Swine flu pandemic in Mexico and New York…here’s everything you need to know about the Pig Virus, Symptoms and Precautions.
Posted April 25, 2009on:
The recent outbreak of the Swine flu in Mexico and U.S. has had a few alarm bells ringing with Anne Schuchat, Director of CDC’s National Center for Immunization and Respiratory Diseases, stating that the American cases were found to be made up of genetic fragments from four different flu viruses and viruses with this genetic makeup had not previously been found to be circulating in humans or pigs. Reuters reported that the total number of Swine flu cases in U.S. has totaled to 8 whereas the same pandemic has claimed as many as 60 lives in Mexico. CDC has stated that they presently do not have enough info to fully assess the health threat poised by this new and unusual strain of H1N1 Swine flu.
While everyone is looking to find what they can to be prepared for the Swine flu pandemic, I’ve found a few things that would help you know more about Swine flu.
Swine Flu: Symptoms and Conditions
Swine flu is different from the common cold in a few ways and it usually comes on suddenly, causing mild to severe illness and sometimes resulting in death. Swine flu symptoms are listed below:
* High Fever
* Sore throat
* Dry cough
* Extreme tiredness
* Muscle aches
* Stuffy or runny nose
* Loss of appetite
* Stomach symptoms including vomiting and diarrhea (both adult & children)
Precautions for Swine flu
* You can not get Swine flu from eating pork or pork products as the virus can not be transmitted by food. Any pork heated to 160°F while cooking is safe to be consumed.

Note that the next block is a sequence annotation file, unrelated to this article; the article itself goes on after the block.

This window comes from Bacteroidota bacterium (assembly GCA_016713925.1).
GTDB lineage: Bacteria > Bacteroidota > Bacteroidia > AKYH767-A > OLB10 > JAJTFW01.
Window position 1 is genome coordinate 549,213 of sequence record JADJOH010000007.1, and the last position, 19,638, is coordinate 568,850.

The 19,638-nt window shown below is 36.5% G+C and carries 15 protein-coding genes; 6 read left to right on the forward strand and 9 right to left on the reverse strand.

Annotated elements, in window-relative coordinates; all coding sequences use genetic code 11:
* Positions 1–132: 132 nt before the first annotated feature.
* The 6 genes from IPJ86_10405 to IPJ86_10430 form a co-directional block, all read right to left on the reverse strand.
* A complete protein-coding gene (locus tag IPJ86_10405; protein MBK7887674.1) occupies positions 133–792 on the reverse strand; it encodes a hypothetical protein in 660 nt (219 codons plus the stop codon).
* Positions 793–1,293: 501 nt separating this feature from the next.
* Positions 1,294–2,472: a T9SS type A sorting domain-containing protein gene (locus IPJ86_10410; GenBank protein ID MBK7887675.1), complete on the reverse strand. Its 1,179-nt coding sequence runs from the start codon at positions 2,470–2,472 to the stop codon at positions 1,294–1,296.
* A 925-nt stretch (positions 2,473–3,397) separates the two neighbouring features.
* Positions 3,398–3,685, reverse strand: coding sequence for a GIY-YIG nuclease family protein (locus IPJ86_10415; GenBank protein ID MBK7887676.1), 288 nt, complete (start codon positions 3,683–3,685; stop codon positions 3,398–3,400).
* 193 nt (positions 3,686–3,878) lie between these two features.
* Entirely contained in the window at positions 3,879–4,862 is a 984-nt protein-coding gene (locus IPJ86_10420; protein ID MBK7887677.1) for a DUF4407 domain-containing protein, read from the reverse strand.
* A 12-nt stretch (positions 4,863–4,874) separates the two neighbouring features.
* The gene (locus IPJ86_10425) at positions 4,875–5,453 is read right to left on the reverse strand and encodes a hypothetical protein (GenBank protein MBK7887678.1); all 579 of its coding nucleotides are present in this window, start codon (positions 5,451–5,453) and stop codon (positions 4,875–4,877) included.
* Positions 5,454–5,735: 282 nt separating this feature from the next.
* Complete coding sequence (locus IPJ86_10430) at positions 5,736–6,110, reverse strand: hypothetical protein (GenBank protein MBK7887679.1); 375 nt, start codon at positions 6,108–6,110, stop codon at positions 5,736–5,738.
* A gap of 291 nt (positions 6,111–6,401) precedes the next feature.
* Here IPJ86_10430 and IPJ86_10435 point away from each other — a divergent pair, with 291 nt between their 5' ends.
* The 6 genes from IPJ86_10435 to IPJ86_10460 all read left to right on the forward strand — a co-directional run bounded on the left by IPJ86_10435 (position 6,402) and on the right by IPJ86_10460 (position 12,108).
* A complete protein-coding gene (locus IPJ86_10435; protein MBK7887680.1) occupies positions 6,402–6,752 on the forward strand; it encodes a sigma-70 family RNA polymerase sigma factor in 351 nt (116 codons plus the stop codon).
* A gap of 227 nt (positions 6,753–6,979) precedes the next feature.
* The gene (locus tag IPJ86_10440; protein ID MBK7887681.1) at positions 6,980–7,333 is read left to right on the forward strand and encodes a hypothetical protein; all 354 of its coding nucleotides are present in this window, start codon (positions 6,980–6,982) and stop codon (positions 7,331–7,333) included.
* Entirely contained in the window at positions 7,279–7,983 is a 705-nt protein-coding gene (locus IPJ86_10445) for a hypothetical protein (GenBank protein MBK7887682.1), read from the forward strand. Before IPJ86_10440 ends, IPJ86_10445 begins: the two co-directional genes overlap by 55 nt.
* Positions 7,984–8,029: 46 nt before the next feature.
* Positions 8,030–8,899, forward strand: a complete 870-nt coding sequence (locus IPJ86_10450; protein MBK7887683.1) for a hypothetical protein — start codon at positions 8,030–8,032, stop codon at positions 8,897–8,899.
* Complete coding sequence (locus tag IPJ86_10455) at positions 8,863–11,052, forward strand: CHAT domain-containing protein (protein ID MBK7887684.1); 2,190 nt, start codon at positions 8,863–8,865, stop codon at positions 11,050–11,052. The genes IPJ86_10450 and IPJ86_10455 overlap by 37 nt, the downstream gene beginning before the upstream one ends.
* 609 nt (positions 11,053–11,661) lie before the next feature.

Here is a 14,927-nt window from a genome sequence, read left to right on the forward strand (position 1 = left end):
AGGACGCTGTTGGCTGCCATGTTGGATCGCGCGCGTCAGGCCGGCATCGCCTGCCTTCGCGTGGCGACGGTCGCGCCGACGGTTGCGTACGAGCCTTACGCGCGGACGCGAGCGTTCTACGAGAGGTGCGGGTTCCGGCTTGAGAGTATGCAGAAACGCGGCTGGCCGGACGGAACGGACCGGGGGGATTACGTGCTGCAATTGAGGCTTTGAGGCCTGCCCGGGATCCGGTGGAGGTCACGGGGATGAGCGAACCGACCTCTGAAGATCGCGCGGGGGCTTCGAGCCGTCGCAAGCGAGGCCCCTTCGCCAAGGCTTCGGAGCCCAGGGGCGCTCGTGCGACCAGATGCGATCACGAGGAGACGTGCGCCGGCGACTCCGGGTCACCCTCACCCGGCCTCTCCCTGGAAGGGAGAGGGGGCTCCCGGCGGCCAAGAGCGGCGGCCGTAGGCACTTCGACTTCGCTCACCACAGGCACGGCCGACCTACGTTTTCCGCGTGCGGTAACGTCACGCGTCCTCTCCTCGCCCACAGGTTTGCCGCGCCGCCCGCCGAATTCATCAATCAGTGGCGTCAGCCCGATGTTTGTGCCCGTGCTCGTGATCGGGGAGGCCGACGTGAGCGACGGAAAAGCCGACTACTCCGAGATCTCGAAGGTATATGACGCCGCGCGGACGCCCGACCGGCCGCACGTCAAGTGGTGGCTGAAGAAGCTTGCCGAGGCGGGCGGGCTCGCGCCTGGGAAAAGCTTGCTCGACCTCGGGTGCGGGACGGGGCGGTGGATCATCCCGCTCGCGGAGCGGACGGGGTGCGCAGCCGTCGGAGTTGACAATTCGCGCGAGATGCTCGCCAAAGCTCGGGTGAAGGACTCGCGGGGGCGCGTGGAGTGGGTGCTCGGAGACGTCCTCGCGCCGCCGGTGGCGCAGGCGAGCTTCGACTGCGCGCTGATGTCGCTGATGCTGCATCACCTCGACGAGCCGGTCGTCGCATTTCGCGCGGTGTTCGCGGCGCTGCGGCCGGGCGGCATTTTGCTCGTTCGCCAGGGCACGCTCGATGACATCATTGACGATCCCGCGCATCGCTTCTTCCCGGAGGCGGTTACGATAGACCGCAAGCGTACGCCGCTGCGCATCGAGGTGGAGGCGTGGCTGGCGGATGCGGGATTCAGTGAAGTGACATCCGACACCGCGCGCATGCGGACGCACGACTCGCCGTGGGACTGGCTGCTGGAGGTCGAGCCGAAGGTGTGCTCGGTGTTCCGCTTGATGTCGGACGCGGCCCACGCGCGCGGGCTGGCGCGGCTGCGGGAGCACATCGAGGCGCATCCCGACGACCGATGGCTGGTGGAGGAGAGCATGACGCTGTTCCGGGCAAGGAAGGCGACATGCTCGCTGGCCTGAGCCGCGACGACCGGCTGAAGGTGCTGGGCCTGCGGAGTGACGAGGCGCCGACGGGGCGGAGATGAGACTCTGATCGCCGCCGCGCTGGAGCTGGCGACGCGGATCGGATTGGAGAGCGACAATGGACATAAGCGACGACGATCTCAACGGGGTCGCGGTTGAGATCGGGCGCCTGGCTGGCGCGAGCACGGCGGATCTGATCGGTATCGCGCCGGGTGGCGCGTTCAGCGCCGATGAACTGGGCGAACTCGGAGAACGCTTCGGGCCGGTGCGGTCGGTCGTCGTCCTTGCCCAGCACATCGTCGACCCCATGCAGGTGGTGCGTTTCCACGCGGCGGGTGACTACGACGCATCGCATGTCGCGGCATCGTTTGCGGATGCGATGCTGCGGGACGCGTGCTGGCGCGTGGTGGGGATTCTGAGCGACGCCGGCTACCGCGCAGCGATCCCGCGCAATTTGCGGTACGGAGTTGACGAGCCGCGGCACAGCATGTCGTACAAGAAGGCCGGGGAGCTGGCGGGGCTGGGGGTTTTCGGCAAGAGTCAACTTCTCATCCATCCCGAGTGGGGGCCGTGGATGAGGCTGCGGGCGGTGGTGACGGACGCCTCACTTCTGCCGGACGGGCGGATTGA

* Human infection with Swine flu viruses are most likely when people either come in close proximity to infected pigs, such as livestock exhibits housing pigs at fairs or in pig barns. This can be further transferred human to human through sneezing or coughing of an infected person, much like common flu.
* CDC recommends the use of oseltamivir or zanamivir for the treatment or prevention of Swine flu infection. Antiviral drugs are prescription medicines (pills, liquid or an inhaler) that fight against the flu by keeping flu viruses from reproducing in your body. For treatment, antiviral drugs work best if started soon after getting sick (within 2 days of symptoms).
* People with Swine flu virus infection should be considered potentially contagious up to 7 days from the onset of the illness. Children, especially younger children, might remain contagious for longer periods.
* As there is no vaccine available right now to protect against Swine flu, readers are urged to follow these everyday steps to protect themselves:
- Cover your nose and mouth with a tissue when you cough or sneeze. Throw the tissue in the trash after you use it.
- Wash your hands often with soap and water, especially after you cough or sneeze.
- Try to avoid close contact with sick people.
- If you get sick with influenza, CDC recommends that you stay home from work or school and limit contact with others to keep from infecting them. Avoid touching your eyes, nose or mouth.
For more information, visit the official CDC Website
Here is an emergency update video on Swine flu
Post Source: CDC Official Website